How to Create a Good Portfolio as an Architect
How to compile and shape a portfolio?
What is the ideal medium and format for an architecture portfolio?
Exactly how extensive should your portfolio be?
What is allowed and what isn’t in a portfolio?
These are questions that every architect asks him/herself, whether you’re a beginner or a seasoned one. Of course, there is no such thing as a perfect portfolio for every situation. But you can still learn a lot about creating a good portfolio from the people for whom those portfolios ultimately are intended.
Indeed, people who look at many (architectural) portfolios professionally, usually have a pretty good image of what is a successful portfolio and which one doesn’t quite cut it.
You would be wise to keep that into consideration, because, after all, you create your portfolio with a clear picture in mind and in order to achieve that, your portfolio has to leave a good impression with this group of people.
But, let’s start at the beginning.
What is the Goal of Your Portfolio?
The first question you should ask yourself is not immediately related to the shape or the contents, but the answer to it will ultimately help decide both of them.
That question is, what is the goal of your portfolio?
Although many architects will create just one portfolio which they will work at on a regular basis, it is not a bad idea to have more than one. Actually, you should have at least two portfolios.
One portfolio is strictly personal and you use it as a reference for yourself. In this one you keep track of all your projects in the field of architecture and graphic design, from your university years up till now. In this one you include an extended CV of course.
That seems like a lot of work for a portfolio that you will seldom or never show to anybody but over the years such a complete portfolio can help you save a lot of time. This is after all, an overview where you can quickly take elements from to create a custom-made portfolio for what you need at any given time.
Is there a time in your career where you need a portfolio when you apply for a very specific project? Then you can choose just those base elements from your portfolio that may be of interest for the client and that can be relevant for the project.
Do you want a portfolio that you can use during job interviews? Then you would most likely choose for a more complete overview of your studies and career and you would create a different portfolio.
The big advantage of this approach is that you will be able to convince potential clients with a very specific portfolio. In the best-case scenario, it will appear to them at first sight that your career and the project that they offer are a perfect match.
What is the Average Client Looking for When Hiring an Architect?
There are some misconceptions about this, especially with beginning architects. For years you were judged on your artistic and technical skills at the architectural training, so it may be easy to forget that the architectural office is also just a business that has to run well.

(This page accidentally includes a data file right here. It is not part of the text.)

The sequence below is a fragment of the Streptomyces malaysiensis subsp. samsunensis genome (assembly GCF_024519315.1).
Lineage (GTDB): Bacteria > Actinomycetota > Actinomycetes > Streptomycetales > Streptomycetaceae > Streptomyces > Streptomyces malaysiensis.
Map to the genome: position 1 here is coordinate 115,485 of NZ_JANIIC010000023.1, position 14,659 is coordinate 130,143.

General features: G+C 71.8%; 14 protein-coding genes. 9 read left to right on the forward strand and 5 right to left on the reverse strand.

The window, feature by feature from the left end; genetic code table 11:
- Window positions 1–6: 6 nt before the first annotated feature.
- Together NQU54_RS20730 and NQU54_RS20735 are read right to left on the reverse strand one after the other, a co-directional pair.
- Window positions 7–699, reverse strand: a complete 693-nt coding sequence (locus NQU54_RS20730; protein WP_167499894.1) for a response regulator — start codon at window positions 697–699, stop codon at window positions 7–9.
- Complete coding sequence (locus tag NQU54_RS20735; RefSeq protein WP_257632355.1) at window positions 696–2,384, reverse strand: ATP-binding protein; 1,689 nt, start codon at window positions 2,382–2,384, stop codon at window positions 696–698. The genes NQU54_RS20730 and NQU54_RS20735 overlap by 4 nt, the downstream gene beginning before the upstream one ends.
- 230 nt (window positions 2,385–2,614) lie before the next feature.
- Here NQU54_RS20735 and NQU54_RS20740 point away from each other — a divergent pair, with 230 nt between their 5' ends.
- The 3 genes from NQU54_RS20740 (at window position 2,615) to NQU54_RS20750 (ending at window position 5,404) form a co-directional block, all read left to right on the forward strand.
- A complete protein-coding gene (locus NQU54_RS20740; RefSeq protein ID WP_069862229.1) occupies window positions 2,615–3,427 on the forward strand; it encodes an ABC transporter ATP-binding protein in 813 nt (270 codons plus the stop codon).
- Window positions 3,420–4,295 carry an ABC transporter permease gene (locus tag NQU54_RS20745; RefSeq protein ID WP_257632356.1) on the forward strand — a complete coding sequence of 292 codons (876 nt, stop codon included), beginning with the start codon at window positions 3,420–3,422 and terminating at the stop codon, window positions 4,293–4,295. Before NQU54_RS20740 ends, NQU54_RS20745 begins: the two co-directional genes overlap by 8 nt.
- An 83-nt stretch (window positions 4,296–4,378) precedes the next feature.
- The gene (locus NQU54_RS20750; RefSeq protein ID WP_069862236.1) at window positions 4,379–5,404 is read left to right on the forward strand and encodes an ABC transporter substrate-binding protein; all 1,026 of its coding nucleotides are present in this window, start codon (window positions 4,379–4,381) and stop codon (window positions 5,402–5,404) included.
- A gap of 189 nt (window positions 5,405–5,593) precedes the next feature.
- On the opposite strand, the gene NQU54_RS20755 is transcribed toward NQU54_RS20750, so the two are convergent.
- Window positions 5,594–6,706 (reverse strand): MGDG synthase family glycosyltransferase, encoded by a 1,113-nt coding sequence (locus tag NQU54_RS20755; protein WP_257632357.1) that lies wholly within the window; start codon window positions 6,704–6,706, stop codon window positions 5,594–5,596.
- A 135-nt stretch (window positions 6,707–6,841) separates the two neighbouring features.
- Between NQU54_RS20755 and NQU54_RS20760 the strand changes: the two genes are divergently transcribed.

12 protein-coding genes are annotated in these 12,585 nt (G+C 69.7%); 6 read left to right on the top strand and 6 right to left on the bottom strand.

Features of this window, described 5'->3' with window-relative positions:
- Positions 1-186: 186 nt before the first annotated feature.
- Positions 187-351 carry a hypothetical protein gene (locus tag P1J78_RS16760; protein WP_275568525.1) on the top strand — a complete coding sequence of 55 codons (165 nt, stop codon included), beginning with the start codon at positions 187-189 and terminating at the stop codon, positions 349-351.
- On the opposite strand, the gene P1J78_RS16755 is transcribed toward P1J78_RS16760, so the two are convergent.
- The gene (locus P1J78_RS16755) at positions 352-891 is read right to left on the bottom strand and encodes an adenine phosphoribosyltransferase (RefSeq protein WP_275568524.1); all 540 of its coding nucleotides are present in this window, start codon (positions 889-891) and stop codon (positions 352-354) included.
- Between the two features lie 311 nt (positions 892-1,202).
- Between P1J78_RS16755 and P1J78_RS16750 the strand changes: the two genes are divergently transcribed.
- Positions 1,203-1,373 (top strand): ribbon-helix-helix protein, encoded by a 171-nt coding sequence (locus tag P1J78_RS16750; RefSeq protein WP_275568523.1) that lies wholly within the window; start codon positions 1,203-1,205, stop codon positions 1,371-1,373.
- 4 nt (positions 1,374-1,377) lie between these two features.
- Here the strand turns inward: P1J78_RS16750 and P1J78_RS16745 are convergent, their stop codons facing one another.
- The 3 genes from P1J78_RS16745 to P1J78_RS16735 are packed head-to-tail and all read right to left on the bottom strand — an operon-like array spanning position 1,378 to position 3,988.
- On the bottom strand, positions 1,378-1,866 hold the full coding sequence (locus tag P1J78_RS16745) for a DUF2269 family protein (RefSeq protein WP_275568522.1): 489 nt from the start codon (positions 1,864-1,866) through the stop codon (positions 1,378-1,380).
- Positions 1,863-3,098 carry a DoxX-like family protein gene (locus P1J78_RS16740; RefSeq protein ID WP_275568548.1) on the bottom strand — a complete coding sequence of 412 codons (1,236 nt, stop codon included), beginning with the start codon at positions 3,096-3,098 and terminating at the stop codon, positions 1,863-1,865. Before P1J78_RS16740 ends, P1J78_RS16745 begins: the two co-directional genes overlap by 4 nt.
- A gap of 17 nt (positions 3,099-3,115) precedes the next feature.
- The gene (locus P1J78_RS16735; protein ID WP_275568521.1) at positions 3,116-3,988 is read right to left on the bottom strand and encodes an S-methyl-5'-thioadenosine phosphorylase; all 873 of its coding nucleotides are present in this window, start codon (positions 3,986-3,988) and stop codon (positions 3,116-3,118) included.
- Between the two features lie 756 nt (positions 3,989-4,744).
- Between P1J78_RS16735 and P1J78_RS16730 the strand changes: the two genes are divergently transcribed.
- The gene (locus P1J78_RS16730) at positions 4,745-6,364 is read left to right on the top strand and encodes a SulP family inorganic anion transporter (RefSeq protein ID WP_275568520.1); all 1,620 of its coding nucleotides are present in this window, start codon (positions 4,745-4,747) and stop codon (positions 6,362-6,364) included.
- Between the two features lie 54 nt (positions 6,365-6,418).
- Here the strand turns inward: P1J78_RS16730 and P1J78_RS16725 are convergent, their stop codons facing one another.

So, what is the first thing that the office which is hiring employees is looking for? They want somebody who can think independently, who is good at organizing and who shows a large growing potential. In other words, for many clients your artistic talents will not be the first selection criterion.
Of course, you have to be qualified for the job, and that includes technical and artistic tools in your luggage. But what architects (and other people in creative professions) sometimes underestimate is the extent in which personal qualities will be the determining factor with a selection procedure.
You will strengthen your candidacy a lot by subtly indicating your personal qualities as an employee or freelancer in your portfolio.
- Did you ever have to coordinate a certain project with a large group of employees?
- Did you ever personally take on an important project?
Make sure that this becomes clear in the texts and illustrations that you use and of course, also on your CV page.
Keeping Your Portfolio Efficient
Architects who submit a portfolio often don’t understand that clients often are inundated by a mountain of portfolios. What you may consider a cute and creative idea, the person at the other side of the table may regard as yet another example of artistic self-satisfaction, which only takes up their time.
Yes, nowadays there are many possibilities to create a beautifully printed or digital portfolio. Make sure to use those if you want to distinguish yourself, but don’t exaggerate with all the whistles and bells. ‘Less is more’ is usually a smart strategy, and it also applies to efficient design.
- Do not choose an A3-format that is very impractical to handle.
- Do not make a scrapbook from your portfolio where pages have to be unfolded, with hidden pieces of art and many other artistic snags.
- If you create a digital portfolio (and nowadays you can hardly escape from that), choose for a simple standard format such as a pdf with a maximum size of 15 MB. Nobody uses CDs anymore, USB drives come with a risk of viruses and ‘portfolio in the cloud’ platforms often stand out because of their difficult navigation and the fact that they download very slowly. That makes them a source of loss of time for those who have to judge portfolios on a regular basis.